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Russian Federation: Victim Of Videod Torture Is Still Missing

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Telegram channel (chat) 1ADAT was set up in early March 2020. The number of its subscribers rapidly grew and has now reached over 18,000 people. It publishes information about human rights violations, including enforced disappearances, arbitrary detentions and torture in Chechnya, as well as harsh criticism of and satirical sketches about Chechen officials. The channel has several administrators who remain anonymous. 

According to the independent Russian Novaya Gazeta newspaper, the Chechen authorities have been attempting to identify the channel’s creators, administrators and contributing authors since May 2020. Due to the security measures taken by the channel administrators, the authorities’ attempts were unsuccessful until one of the channel’s moderators, 19-year-old Salman Tepsurkaev compromised his anonymity by disclosing his personal details to a likely undercover law enforcement official. On 6 September, he was abducted from Gelendzhik, a city in Krasnodar region in southern Russia. According to Russian NGO Committee Against Torture (CAT) who took up this case, the eyewitnesses claimed that the abductors showed them IDs of the officers of the Ministry of the Interior. On 7 September 2020, Salman Tepsurkayev’s family members established the geolocation of his mobile phone. It was switched on in the Chechen capital Grozny, at the location where the Police Patrol Regiment named after Akhmat Kadyrov is stationed. On numerous occasions, the regiment has been alleged to have been involved in human rights violations, including enforced disappearances, torture and extrajudicial executions. In particular, in 2017-2021, Russian independent Novaya Gazeta newspaper published investigations into the regiment’s involvement in mass extrajudicial execution of 27 Chechen men in January 2017. 

In the evening of 7 September, a video appeared on social media where Salman Tepsurkaev was seen being sexually violated, “in punishment” for cooperating with 1ADAT. At least three more videos featuring Salman Tepsurkaev were published on Instagram in the next few days. Since then, there has been no information of Salman Tepsurkaev’s fate and whereabouts. On 14 September, human rights defenders from CAT submitted a report of a crime to the Krasnodar Region and Chechen Republic Investigation Committees. They also conducted their own investigation. In particular, they found CCTV recordings with clear images of Salman Tepsurkaev’s abductors, which could have been useful for their identification; established the number plates of the cars used by the abductors and ascertained that one of the cars belonged to a Chechen police officer. They also found out that not long before the abduction a police officer from Grozny police station No 1 had called Salman Tepsurkaev. This information was passed on to the investigators. However, no meaningful steps followed and a criminal investigation into Salman Tepsurkaev’s abduction was opened only on 27 November 2020 by the Gelendzhik Investigative Department. On 28 May 2021, the case file materials were passed on to the Chechen Republic for further investigation on the grounds that “majority of witnesses and people who might have been involved in this crime are on the territory of the Chechen Republic”.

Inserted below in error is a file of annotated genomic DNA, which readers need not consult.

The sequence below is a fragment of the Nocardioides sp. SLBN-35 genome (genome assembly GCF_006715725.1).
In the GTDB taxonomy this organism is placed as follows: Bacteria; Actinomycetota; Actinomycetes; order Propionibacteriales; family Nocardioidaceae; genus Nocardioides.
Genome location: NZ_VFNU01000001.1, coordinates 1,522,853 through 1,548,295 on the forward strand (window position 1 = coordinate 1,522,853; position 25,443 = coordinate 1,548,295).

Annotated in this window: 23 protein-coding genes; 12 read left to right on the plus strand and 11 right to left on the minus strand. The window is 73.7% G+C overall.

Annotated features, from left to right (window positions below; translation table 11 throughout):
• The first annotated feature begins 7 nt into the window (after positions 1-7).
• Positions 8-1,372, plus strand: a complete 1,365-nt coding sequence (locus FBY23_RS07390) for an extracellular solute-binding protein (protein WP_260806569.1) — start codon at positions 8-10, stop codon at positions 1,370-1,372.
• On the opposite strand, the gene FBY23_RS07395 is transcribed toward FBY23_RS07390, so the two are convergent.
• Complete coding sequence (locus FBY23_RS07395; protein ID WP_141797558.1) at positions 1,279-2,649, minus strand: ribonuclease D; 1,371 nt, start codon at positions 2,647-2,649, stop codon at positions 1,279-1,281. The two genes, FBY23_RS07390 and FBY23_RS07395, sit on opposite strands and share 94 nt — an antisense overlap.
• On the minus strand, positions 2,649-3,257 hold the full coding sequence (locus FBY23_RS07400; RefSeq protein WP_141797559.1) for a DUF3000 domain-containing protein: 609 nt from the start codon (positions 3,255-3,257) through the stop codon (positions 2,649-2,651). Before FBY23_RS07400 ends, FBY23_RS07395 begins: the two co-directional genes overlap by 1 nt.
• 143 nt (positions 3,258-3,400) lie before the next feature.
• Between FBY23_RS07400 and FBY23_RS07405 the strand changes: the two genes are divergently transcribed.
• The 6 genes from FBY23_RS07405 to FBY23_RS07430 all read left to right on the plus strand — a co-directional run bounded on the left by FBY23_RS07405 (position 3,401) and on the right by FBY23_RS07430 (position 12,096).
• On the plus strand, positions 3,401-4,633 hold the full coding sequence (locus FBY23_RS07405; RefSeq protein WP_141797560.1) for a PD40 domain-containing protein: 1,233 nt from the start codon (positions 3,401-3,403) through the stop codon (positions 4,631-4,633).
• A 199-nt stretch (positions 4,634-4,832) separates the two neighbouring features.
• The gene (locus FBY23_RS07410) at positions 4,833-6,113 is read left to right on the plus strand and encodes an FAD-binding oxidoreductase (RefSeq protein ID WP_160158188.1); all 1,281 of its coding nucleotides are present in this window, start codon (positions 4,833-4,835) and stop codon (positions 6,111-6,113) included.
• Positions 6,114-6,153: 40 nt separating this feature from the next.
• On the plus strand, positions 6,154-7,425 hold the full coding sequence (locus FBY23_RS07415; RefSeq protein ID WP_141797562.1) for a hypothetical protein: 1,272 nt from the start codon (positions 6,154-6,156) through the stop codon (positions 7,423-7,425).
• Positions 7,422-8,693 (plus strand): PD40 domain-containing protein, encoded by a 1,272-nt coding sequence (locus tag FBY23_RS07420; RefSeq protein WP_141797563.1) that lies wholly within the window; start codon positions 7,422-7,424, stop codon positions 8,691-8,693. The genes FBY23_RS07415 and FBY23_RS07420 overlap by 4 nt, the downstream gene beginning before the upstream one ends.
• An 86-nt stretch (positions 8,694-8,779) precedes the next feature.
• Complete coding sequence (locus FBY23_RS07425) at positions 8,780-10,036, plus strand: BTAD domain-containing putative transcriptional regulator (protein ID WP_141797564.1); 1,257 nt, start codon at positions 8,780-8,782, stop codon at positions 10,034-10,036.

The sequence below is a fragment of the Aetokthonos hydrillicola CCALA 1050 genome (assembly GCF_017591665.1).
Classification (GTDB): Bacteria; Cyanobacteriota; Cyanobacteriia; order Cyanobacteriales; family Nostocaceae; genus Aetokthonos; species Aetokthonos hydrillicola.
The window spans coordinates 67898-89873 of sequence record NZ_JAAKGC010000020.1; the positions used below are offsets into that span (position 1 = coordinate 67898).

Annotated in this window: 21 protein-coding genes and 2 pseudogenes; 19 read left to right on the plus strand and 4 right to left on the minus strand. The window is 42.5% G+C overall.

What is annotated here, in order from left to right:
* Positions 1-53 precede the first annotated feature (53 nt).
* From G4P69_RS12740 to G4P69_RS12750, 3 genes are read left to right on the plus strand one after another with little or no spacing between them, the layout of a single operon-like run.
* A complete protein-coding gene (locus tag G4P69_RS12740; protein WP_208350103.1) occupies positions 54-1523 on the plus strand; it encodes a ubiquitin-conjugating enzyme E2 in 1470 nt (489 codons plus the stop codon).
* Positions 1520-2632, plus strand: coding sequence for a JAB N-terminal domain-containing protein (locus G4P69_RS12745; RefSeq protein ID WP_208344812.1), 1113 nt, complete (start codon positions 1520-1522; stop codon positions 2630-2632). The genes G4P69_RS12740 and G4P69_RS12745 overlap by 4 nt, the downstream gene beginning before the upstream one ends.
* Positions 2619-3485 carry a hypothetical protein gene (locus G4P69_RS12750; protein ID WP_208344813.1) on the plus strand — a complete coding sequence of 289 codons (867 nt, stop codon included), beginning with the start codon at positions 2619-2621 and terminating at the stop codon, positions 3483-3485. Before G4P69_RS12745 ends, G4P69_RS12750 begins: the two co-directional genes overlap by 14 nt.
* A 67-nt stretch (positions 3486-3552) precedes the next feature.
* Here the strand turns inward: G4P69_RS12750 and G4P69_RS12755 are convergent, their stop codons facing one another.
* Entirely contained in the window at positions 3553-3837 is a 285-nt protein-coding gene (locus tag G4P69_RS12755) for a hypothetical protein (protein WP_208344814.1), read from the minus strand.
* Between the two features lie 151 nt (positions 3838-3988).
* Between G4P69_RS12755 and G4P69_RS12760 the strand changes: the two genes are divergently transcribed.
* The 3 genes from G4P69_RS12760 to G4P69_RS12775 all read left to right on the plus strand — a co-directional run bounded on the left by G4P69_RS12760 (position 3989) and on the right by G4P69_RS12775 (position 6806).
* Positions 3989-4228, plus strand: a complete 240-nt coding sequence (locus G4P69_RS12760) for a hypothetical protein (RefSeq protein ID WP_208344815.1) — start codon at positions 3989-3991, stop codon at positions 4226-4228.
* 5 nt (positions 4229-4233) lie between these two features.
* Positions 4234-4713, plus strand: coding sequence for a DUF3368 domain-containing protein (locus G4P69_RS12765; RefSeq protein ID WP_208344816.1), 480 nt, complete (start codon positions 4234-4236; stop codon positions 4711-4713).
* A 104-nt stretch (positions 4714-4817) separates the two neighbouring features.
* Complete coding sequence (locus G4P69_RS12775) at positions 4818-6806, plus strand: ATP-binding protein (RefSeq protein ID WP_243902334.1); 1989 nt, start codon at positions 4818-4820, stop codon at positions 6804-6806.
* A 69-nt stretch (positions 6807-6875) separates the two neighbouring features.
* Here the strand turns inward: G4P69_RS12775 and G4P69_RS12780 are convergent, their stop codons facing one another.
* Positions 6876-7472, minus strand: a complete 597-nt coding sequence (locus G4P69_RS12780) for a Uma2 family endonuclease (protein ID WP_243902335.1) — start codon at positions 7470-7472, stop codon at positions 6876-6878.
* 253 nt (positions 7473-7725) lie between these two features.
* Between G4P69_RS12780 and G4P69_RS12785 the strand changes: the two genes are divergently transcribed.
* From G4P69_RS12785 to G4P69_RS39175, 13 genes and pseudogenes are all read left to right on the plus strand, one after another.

Under the leadership of Kremlin-appointed Ramzan Kadyrov, Chechnya is the place where numerous human rights violations are being committed, with virtually total impunity for their perpetrators, and free speech has been brutally suppressed for years. Amnesty International and other human rights organizations have documented multiple instances when critics of the regime, including human rights defenders, journalists and bloggers, have been prosecuted and imprisoned under fabricated criminal charges, or abducted and killed. Members of the general public who dare to criticise Ramzan Kadyrov, members of his administration, his relatives or associates, or complain about local problems such as the closure of a hospital, or even ask for help in ways which reflect negatively on Chechnya (for instance, ask for help to provide for a large family), are often being forced to humiliate themselves in front of a camera and publicly “apologise” for their actions, which is recorded and then broadcast on the local television or via social media. This practice has been widely used since 2015. 

Ramzan Kadyrov’s critics are not safe abroad either, and numerous suspicious attacks and assassinations which appear to have been instigated from Chechnya, have been reported. For instance, on 13 January 2009, former Ramzan Kadyrov’s bodyguard and later public critic, Umar Israilov, whose testimony directly implicated the Chechen leader in torture and other human rights violations, was shot and killed in Vienna, Austria. On 1 February 2020, the body of Chechen blogger Imran Aliev (alias “Mansur the Old”), was found in Lille, France. On 4 July 2020, blogger Mamikhan Umarov was shot dead in the suburbs of Vienna. Both bloggers were ardent critics of Kadyrov and his regime. On 26 February 2020, another popular blogger and critic of Kadyrov’s regime, Tumso Abdurakhmanov who lives in exile in one of the European countries, was attacked with a hammer by an intruder while sleeping in his flat. He managed to overpower his attacker and survived.  


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